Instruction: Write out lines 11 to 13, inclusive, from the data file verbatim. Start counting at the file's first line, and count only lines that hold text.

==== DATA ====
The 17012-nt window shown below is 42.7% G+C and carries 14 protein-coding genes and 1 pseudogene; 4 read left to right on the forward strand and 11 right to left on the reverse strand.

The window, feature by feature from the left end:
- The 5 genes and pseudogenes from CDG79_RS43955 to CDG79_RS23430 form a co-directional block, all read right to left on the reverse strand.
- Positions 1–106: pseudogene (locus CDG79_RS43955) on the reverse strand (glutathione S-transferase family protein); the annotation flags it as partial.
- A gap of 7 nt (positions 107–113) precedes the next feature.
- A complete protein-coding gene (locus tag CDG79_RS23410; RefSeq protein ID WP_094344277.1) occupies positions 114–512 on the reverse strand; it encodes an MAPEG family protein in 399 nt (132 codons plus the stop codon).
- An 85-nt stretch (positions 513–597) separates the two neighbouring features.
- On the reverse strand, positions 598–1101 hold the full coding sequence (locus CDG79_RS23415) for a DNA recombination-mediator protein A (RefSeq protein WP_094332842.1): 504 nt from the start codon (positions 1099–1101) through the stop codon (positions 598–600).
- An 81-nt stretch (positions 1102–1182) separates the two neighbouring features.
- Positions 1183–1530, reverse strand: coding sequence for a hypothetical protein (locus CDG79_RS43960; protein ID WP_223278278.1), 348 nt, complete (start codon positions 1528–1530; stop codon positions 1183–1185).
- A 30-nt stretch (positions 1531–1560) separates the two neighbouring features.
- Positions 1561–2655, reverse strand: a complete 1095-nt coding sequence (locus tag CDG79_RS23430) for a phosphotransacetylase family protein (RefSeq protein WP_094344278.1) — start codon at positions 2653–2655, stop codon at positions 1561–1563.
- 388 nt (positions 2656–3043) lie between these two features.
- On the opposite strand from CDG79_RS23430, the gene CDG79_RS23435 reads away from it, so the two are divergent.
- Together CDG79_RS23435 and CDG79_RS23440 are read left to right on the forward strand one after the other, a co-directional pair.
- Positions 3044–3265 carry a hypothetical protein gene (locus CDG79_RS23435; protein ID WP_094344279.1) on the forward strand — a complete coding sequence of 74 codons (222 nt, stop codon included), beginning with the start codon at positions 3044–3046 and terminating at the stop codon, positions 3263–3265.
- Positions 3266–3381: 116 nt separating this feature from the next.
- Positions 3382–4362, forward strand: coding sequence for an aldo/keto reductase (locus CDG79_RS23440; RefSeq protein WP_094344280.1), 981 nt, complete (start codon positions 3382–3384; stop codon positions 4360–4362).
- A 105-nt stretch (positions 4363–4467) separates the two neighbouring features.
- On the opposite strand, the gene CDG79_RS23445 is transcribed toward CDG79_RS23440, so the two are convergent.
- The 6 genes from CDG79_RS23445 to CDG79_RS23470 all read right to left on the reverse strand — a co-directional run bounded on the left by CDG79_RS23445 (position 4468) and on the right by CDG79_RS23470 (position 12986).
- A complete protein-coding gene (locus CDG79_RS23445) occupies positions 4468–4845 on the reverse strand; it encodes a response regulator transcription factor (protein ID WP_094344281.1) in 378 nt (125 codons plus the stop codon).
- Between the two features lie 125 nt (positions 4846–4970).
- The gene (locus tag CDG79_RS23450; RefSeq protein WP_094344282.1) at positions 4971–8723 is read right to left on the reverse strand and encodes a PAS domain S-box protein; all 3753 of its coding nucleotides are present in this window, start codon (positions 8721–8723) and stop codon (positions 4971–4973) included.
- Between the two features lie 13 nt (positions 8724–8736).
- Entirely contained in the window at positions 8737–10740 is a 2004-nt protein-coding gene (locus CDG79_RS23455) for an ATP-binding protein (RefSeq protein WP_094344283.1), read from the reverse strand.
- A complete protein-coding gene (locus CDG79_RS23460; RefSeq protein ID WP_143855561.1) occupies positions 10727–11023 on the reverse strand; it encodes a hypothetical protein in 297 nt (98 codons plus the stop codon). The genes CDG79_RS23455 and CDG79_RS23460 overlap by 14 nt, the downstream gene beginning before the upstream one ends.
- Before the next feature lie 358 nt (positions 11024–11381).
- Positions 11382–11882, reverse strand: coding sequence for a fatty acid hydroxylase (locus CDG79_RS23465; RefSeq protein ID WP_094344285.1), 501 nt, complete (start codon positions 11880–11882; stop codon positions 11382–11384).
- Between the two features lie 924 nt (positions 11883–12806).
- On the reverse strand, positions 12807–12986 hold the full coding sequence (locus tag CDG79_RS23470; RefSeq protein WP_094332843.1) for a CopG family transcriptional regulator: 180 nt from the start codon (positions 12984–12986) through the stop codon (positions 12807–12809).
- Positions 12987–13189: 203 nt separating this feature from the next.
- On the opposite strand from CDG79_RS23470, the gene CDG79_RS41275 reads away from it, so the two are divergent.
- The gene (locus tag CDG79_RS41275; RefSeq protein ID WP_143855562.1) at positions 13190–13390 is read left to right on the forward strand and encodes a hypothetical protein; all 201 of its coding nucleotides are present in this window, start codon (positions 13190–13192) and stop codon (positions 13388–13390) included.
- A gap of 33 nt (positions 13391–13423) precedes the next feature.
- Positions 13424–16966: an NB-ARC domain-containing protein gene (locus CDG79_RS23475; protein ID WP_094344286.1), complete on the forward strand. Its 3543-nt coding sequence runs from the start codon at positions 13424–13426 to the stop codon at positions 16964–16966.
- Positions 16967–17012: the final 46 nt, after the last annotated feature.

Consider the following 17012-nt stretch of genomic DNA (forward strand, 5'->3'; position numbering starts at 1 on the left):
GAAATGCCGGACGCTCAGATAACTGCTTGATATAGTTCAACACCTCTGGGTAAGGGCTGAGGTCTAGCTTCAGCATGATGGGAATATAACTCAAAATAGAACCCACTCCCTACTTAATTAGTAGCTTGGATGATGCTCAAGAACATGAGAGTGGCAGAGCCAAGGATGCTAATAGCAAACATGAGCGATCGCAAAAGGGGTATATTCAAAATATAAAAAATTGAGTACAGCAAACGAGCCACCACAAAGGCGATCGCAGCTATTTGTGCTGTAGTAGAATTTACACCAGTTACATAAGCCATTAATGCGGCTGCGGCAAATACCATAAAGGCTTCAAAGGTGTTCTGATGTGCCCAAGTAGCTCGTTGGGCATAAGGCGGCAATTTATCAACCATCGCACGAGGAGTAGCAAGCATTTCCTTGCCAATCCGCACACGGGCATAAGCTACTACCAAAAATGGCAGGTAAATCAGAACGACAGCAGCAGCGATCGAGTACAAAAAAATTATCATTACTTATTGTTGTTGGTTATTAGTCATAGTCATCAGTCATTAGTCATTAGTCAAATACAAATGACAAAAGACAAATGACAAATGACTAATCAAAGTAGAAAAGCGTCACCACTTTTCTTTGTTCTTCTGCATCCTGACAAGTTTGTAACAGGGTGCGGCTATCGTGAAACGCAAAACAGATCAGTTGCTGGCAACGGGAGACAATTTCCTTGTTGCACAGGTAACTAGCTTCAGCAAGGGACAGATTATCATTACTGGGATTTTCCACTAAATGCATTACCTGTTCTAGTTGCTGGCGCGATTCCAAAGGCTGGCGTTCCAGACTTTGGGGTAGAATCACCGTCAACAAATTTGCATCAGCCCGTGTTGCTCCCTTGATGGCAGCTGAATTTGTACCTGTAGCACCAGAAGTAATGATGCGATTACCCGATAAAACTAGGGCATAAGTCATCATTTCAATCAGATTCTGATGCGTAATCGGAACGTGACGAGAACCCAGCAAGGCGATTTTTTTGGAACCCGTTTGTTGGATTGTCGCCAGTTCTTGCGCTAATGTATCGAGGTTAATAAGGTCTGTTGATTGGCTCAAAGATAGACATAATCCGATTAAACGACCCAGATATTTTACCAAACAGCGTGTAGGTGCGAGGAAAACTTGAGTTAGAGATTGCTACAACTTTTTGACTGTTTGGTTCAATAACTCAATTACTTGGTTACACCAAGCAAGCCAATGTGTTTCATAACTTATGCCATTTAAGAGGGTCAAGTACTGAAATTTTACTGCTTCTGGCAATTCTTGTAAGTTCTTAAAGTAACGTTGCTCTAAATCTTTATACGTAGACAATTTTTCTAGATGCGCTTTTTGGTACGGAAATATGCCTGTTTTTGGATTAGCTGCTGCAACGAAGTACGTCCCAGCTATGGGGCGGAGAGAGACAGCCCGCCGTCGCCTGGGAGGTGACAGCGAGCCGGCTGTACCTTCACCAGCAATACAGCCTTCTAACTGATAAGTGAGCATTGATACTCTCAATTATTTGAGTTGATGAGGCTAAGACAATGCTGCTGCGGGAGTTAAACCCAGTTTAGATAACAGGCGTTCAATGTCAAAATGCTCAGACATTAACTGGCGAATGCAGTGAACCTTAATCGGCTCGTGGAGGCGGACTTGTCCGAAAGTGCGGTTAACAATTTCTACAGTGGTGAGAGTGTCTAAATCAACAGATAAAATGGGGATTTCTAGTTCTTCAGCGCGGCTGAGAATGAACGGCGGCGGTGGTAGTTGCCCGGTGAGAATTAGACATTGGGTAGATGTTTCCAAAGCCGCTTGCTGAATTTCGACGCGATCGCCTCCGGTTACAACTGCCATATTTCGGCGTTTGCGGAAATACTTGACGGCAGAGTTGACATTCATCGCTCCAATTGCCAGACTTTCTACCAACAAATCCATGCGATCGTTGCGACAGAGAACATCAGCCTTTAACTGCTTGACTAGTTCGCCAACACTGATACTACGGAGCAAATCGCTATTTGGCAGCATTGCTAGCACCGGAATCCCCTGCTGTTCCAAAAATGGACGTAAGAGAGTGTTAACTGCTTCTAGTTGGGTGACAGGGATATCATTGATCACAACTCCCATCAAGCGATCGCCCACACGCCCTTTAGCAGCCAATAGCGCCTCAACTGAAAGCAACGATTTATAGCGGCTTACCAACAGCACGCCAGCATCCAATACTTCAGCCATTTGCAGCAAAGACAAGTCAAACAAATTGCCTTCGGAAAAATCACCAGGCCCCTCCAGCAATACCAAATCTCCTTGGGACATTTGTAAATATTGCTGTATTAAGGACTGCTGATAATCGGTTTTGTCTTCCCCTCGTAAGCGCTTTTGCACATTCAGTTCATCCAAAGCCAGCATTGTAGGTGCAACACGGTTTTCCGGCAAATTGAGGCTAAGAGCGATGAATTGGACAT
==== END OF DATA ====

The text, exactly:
- A 30-nt stretch (positions 1531–1560) separates the two neighbouring features.
- Positions 1561–2655, reverse strand: a complete 1095-nt coding sequence (locus tag CDG79_RS23430) for a phosphotransacetylase family protein (RefSeq protein WP_094344278.1) — start codon at positions 2653–2655, stop codon at positions 1561–1563.
- 388 nt (positions 2656–3043) lie between these two features.